After surgery you may remember being in the PACU (Post Anesthesia Care Unit) which is also called the Recovery Room. Or you may next remember being on the Nursing Unit, 8 South Tower (8ST). You will not come to us on 8 ST until you have met certain criteria in your recovery. When you are stable for transfer, the transporters will bring you by bed to your room. Surgery is estimated at about 2 hours and recovery about 2 hours; however, it may take longer before you arrive on the Unit due to your personal recovery time or tests the surgeon may order to be done in the PACU. There is generally no cause for alarm if it takes longer than 4 hours from the time of surgery to arrival on the Unit. While you are in PACU, the surgeon will meet with your family in the Surgical Waiting Area in the 15th Street lobby.

When you arrive on the nursing unit, you will be met by your Registered Nurse and Care Partner Team. The Unit Secretary is another member of the Team who you will have contact with over the intercom.

Your Care Partner will be given a detailed report about you from your RN. The RN relies on the Care Partner to bring information back about you, for instance, your vital signs. Please let your Care Partner know what your needs are. The Care Partner is there to assist you with toileting and hygiene needs as well.


Your RN will be assessing your overall condition and will be in touch with your doctors about you. Your RN will educate you about what you need to do postoperatively, answer your questions and follow the doctor's orders about your postoperative care including medications. The RN will work with you to keep your pain at a tolerable or better level. Please let the RN know if you have any questions or concerns about your post operative care.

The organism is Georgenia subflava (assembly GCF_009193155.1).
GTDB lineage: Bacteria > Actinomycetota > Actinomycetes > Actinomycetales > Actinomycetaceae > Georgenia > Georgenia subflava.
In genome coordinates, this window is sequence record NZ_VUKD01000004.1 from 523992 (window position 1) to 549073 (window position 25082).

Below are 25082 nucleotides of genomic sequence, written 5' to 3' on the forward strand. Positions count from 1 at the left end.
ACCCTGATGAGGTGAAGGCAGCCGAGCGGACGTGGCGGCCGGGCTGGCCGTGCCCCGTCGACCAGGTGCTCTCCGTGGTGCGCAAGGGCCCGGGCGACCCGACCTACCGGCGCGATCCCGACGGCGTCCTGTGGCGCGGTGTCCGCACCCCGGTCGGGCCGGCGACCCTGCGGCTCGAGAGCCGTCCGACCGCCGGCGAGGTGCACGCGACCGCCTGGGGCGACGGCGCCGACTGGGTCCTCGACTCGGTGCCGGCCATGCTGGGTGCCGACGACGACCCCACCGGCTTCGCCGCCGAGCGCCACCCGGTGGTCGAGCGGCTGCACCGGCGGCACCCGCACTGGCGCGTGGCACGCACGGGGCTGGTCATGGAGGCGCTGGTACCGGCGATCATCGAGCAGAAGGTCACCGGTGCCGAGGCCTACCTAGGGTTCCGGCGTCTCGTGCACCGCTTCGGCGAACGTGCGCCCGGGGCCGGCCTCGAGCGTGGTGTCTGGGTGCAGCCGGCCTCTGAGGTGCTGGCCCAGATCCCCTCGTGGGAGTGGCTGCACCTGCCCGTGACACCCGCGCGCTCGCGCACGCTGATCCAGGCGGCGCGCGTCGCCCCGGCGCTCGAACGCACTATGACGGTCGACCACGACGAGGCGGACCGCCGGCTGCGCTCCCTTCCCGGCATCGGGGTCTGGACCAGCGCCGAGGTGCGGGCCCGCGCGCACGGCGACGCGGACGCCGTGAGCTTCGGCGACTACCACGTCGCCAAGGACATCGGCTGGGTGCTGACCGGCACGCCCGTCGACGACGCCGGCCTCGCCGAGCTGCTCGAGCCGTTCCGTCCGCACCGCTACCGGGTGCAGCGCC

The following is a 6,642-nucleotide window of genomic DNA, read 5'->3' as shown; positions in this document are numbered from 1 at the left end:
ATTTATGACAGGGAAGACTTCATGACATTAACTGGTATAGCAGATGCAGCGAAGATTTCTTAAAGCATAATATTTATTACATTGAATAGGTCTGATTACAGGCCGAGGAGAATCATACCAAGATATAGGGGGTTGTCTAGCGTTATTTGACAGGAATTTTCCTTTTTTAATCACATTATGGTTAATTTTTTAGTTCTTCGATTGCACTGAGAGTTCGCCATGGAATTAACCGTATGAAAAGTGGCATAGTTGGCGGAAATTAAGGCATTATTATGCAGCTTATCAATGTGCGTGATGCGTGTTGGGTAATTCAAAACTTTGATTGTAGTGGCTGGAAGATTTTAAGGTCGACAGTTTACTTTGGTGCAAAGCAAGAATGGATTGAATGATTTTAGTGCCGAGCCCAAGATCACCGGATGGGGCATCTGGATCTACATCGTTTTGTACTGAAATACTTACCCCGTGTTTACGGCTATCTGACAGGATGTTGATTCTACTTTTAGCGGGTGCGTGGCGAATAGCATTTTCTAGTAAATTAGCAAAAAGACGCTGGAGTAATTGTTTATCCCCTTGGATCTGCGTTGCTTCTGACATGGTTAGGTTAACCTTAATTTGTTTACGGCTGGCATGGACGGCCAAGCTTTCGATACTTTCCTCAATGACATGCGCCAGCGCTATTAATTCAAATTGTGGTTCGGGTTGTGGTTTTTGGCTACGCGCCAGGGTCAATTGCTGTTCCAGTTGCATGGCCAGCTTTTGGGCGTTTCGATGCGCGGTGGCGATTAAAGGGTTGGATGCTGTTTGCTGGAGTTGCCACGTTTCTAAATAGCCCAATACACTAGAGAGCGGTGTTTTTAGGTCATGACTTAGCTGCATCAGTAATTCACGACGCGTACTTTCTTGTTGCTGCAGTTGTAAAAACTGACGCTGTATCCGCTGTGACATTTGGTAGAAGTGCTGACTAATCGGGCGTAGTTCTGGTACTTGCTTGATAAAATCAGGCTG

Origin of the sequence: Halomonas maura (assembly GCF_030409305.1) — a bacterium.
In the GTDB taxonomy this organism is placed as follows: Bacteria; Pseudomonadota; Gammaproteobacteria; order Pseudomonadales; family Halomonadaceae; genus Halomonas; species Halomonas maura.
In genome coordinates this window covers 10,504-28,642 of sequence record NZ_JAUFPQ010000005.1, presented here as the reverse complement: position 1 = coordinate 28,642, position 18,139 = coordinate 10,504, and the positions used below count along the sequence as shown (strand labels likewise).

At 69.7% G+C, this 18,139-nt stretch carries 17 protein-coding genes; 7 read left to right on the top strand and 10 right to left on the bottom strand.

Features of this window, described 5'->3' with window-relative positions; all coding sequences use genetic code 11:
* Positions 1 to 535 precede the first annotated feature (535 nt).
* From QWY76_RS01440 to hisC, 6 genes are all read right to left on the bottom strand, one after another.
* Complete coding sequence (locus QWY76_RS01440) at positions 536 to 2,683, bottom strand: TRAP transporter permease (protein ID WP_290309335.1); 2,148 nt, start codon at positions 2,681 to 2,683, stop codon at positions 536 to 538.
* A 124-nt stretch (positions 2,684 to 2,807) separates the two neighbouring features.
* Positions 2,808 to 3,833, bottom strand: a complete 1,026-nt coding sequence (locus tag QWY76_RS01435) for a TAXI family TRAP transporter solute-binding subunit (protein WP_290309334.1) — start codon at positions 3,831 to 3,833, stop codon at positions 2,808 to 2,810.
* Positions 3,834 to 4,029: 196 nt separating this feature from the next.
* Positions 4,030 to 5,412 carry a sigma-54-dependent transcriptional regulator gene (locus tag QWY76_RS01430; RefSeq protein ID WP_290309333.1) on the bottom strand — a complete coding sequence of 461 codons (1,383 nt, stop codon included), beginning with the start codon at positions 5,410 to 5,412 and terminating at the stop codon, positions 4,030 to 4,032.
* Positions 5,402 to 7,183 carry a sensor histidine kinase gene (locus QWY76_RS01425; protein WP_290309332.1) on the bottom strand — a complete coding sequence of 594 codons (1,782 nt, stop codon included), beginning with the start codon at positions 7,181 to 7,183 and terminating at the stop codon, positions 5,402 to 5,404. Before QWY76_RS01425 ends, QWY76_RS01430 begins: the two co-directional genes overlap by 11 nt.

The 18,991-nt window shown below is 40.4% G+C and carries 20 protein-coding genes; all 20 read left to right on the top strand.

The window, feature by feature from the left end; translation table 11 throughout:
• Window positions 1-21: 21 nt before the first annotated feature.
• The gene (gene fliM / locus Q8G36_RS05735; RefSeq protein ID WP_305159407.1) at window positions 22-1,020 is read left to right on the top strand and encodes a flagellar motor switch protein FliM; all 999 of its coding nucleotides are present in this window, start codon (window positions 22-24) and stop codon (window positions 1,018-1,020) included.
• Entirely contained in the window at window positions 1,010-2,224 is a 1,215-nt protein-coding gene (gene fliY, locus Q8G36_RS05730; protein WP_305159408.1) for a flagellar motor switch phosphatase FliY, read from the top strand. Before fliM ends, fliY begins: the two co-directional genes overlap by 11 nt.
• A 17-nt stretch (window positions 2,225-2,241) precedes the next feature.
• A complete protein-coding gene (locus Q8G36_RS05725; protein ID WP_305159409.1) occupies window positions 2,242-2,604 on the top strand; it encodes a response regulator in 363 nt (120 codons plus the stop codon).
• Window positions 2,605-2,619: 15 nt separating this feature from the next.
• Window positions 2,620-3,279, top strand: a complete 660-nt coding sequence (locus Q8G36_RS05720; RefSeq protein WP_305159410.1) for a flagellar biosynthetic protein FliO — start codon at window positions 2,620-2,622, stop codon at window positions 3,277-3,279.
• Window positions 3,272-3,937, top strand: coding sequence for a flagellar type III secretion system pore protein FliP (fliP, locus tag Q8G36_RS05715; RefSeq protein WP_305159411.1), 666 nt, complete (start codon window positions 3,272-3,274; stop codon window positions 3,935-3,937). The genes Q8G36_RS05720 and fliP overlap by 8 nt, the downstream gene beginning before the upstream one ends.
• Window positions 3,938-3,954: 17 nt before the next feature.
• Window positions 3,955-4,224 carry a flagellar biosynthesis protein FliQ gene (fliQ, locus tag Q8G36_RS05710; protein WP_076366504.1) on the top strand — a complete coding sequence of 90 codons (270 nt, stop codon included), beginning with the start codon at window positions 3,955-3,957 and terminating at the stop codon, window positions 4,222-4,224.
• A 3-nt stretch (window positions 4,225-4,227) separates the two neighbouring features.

Your surgeon works with a team of Resident doctors, one of which is on call 24 hours. The RN can reach your doctor at anytime if there is any problem in your care. The Residents make rounds in the morning and in the evening. Your surgeon who is called the Attending physician may round with the Residents or at another time during the day. If you have questions for your doctors, ask during rounds or let the RN know and he or she will contact the doctor for you.

You will have a call light at your bedside. If you press the orange button, our unit secretary will answer and ask what you need. Please respond specifically so we can prioritize your call. We use pagers to communicate with each other and we try to keep our response time to a minimum. Please call us if you need to get out of bed. No matter how good you feel about getting up, please let us help you.

You may experience nausea or vomiting after surgery. While this is unpleasant, it is not unusual. We will provide you with receptacles to use for vomiting. We can give you medication through your IV to relieve nausea. It may make you sleepy. We may only give you ice chips or a clear liquid diet for the first hours after surgery to prevent nausea and vomiting. When you begin to pass gas, we will advance your diet in most cases.

You may experience a sore throat after surgery from the breathing tube that was placed down your throat during surgery. Please let us know if you need a lozenge or some hot or cool liquid.


We have a Room Service Food Plan. Once you are able to eat and the doctor has written a diet order for you, you can call the kitchen at 93535 and order from the menu we will provide you. Your meal will be delivered at the time you specify. If you don't order food, our Host or Hostess will stop by to see why. If you need assistance with dietary choices, our Dietitian will see you.

We have a Chaplain and a Social Worker on our multidisciplinary team. Please let your nurses know if you have any needs, concerns, questions about anything during your stay with us.

If you have any questions about this portion of the website, please contact us at [email protected].